CHICAGO — The final decision is out of his control, but Chicago Blackhawks center Jonathan Toews feels he’s ready to play in Wednesday’s season opener against the Colorado Avalanche.
“I plan to play, but it’s not my decision, but I don’t think that’s up in the air,” he said after morning skate.
The Hawks are set to play their final preseason game against the Minnesota Wild against the United Center. Toews is set to play in that game as well, which will be his fourth preseason appearance.
On Friday, coach Jeremy Colliton was noncommittal about Toews’ availability, saying “I think he’s responded really well. ... We still have some days left before Wednesday and we’ll go from there.”
Toews missed all of last season with Chronic Inflammatory Response Syndrome (CIRS), where his body responded adversely to any kind of stress, leaving him drained, lethargic and “you kind of feel like you’re in outer space sometimes.” Local experts who spoke to the Chicago Tribune in July said CIRS is “a multi-system, multi-symptom disorder, and it tends to be migratory” within the body.
Toews also has dealt with what he believes are long-hauler symptoms from a bout with COVID-19. He said he tested positive for antibodies.
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He simultaneously announced his return and explained his illness in a June video on social media that showed him walking into Fifth Third Arena for workouts. But it hasn’t been smooth sailing.
Toews admitted he was “dog tired” after the first day of training camp, and he has called the tug-of-war with his health a “day-to-day thing.”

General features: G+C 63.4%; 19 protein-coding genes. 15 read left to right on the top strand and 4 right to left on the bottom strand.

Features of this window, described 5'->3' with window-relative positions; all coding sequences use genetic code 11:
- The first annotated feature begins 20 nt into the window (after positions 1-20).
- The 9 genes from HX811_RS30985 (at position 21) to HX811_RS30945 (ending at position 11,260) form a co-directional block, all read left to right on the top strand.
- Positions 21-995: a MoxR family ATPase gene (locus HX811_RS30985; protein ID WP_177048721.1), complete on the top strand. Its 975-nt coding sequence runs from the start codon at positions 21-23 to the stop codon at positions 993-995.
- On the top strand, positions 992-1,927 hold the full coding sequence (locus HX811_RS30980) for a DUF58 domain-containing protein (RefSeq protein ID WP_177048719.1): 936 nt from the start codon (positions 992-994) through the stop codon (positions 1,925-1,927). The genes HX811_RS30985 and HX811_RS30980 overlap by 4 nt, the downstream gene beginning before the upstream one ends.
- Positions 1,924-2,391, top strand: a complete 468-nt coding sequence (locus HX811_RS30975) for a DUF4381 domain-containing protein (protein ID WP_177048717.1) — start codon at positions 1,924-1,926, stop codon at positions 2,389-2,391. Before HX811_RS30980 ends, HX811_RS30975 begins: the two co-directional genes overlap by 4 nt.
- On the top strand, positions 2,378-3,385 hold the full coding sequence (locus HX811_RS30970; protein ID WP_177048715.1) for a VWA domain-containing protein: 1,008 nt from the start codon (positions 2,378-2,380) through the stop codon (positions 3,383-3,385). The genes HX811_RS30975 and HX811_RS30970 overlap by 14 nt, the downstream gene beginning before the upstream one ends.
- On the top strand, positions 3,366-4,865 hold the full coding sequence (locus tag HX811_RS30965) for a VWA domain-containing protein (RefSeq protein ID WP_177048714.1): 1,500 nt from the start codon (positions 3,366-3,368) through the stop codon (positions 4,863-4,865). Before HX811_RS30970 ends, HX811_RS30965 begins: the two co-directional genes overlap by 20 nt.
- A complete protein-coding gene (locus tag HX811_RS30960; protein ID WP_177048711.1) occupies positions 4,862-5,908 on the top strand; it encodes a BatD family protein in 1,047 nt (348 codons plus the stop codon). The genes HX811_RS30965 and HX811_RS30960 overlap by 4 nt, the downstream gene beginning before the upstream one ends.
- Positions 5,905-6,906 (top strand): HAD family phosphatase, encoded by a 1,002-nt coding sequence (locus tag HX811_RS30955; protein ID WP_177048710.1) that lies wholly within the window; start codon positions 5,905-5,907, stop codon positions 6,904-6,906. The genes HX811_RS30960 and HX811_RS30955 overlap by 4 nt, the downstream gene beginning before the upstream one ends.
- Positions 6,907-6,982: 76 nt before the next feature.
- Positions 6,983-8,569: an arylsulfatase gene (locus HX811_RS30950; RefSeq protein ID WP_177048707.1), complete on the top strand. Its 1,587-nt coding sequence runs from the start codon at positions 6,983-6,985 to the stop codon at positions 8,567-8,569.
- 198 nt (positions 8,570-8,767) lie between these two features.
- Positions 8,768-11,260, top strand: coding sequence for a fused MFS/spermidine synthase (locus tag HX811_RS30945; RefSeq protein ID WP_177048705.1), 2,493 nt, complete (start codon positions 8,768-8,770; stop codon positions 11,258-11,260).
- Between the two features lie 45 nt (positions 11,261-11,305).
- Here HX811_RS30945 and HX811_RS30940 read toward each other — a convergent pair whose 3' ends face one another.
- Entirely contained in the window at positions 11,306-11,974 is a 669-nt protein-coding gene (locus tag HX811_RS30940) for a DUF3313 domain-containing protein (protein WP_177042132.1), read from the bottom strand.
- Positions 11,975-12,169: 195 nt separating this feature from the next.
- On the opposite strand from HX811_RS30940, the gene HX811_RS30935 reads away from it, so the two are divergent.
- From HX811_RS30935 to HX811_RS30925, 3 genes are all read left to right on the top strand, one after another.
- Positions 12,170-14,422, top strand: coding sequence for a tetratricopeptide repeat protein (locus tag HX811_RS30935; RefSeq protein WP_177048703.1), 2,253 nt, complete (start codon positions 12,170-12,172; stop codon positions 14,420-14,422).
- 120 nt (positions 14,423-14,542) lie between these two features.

However, he’s been pleased with his progress.
“I just feel like I’ve taken a step almost every day.”
Toews played almost 23 minutes — including the power play and shootout — against the Detroit Red Wings in the preseason opener at the United Center. He played 17 minutes against the St. Louis Blues and another 17 in Detroit. He has played almost every day of camp but was a scratch for Thursday’s game in Minnesota and took maintenance days Oct. 2 and Friday.
When asked if he expected to be able to take on such a workload so soon, Toews said, “Not really.”
“To be honest with you, a week or two away from camp, I was a little worried, a little panicky, but I think I kind of just stayed with that attitude, just take it one day at a time and don’t look too closely at that big picture,” he said Saturday. “Made some pretty good progress with how I’m feeling and how I’m playing out there and just trying to be smart with the puck, and just rely on my instincts and my experience and slowly everything else will come as long as I keep chipping away, so just having fun with the process.
“It’s been challenging, but a lot of guys go through similar things, whether they go through surgeries and long rehabs, and you’ve got to find ways to find your instincts and find your game and you get back to it.”
Colliton said there isn’t a formal load management plan — such as automatically taking off back-to-backs — for Toews during the season.
“It’s more like, we’re going to monitor him day to day,” Colliton said Friday. “He’s one we’re going to be in constant communication with, whether it’s me or the medical staff, training staff, strength guys. Making sure we get his top level.”
Toews agreed Saturday that his situation is more fluid.
”It’s almost good to get thrown into the mix and just have to sink or swim. Sometimes you’ve got to burn the candle at both ends and find a way to respond and recover. ... If there’s days throughout the season where I need some maintenance, we’ll cross that bridge when we come to it.”
For now, Toews is focused on that first puck drop that really counts.
“Yeah, it’ll be nice to get into the schedule,” he said. “Everyone’s been working hard in the gym, kind of in that same routine for a while and I think we’re at that point where we’re ready to play some games and just change it up a little bit.”